Nasdaq has formally launched a £2.7bn hostile bid for the London Stock Exchange and is appealing directly to LSE shareholders after its first two takeover offers were rebuffed by the UK market operator.
Nasdaq said in November that it planned to buy the 71% stake of the LSE it doesn't already own for £12.43 per share. But the LSE board rejected Nasdaq's bid on the same day.
The cash offer followed an indicative bid of 950 pence, or £2.4bn, by Nasdaq that was rejected by the London exchange in March.
Despite the second rejection, Nasdaq continued with its takeover plans and has arranged a $5.1 billion debt arrangement it has secured with Bank of America and Dresdner Kleinwort to finance the deal.
The US exchange is now posting its offer document to LSE shareholders and has set 11 January 2007 as the first closing date of a final £12.43 per share cash bid.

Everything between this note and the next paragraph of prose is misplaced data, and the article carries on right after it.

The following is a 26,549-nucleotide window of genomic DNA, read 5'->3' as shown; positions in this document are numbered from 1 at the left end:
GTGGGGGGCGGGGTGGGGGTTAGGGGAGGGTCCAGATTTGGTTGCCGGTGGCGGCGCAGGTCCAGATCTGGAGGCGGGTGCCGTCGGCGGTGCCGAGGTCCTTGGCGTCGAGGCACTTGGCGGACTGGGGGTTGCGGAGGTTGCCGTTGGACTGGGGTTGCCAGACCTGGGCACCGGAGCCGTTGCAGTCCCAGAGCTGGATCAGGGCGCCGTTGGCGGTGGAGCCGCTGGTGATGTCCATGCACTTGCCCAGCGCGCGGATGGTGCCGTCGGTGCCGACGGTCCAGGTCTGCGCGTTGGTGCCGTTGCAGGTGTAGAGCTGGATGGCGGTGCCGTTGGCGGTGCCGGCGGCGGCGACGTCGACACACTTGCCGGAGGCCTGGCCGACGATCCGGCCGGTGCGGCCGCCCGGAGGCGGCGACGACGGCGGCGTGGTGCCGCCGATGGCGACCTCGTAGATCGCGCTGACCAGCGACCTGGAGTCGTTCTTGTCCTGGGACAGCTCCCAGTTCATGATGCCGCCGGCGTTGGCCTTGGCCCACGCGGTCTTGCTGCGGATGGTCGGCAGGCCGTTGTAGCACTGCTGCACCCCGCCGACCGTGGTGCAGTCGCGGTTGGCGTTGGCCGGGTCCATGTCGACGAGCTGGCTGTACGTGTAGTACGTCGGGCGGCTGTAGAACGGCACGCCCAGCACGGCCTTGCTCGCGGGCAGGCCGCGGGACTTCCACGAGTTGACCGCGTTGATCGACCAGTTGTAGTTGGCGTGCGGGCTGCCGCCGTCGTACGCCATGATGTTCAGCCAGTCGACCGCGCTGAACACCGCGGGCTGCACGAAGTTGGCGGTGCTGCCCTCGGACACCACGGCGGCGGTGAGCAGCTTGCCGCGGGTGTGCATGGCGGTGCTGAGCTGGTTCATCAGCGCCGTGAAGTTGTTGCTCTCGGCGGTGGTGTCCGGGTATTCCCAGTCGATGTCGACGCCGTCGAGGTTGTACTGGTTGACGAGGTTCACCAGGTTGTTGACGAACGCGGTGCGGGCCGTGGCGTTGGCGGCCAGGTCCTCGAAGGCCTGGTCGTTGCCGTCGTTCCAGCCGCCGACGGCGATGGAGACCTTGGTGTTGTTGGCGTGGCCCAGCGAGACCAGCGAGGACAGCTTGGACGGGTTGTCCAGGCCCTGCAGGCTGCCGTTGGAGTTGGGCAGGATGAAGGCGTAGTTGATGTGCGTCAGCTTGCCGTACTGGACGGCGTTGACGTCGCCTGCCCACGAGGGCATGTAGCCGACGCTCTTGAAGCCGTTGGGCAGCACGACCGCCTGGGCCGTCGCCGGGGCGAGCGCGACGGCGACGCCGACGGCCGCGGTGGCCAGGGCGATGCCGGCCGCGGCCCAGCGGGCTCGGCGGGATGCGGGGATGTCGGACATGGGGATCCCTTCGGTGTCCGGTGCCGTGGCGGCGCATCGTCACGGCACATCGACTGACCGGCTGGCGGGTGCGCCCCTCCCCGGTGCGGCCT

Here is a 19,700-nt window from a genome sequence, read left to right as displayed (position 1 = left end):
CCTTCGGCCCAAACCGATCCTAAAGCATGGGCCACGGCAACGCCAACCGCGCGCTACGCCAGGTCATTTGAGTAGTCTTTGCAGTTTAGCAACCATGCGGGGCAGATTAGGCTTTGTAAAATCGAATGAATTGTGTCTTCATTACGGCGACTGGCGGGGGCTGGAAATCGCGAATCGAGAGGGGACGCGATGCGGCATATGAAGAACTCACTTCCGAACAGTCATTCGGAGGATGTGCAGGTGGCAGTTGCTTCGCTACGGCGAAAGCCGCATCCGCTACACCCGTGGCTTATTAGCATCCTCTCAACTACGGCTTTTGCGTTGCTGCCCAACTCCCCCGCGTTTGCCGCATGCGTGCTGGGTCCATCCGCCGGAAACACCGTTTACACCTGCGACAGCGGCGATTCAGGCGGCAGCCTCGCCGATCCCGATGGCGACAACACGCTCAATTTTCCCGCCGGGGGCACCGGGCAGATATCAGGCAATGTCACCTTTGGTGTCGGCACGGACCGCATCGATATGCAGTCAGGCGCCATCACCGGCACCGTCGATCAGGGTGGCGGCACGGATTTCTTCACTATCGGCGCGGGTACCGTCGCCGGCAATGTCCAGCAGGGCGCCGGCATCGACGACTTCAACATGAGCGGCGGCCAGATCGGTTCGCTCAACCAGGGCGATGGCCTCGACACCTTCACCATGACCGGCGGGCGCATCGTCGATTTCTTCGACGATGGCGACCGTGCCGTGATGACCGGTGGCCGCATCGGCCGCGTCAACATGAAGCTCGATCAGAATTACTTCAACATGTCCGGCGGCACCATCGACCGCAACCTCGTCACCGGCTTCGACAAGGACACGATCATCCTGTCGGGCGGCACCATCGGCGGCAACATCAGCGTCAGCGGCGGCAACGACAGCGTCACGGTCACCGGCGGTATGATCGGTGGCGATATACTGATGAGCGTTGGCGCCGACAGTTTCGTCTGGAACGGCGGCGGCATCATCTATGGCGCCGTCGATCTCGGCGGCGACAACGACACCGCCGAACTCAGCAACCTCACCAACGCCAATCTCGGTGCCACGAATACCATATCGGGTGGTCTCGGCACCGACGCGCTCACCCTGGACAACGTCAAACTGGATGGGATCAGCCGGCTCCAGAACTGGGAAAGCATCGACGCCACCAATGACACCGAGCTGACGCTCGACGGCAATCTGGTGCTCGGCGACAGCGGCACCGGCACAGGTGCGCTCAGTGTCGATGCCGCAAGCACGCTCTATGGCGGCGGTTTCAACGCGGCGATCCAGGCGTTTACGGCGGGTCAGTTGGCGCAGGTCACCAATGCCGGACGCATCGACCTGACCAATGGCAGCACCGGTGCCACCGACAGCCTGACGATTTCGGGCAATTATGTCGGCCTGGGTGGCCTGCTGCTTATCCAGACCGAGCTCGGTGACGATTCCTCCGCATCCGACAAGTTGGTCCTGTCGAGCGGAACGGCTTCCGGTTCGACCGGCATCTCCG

Bob Greifeld, Nasdaq chief executive, says the offer represents "fair value for LSE shareholders", taking into account the success of the business and also the new competitive threat which the LSE will face in the future.
If Nasdaq's bid expires without a resolution, the exchange will retain its current 28.75% cent stake in the LSE but will be blocked from making another bid for a year.
The LSE has reiterated its rejection of Nasdaq's takeover offer.
"The board unanimously rejects Nasdaq's offer as it substantially undervalues the exchange and fails to reflect its unique strategic position and the powerful earnings and operational momentum of the business," says the LSE in a statement.
The London exchange says it will be writing to shareholders to explain its reasons for rejecting Nasdaq's bid. In the meantime it is strongly recommending that shareholders take no action in respect of Nasdaq's offer.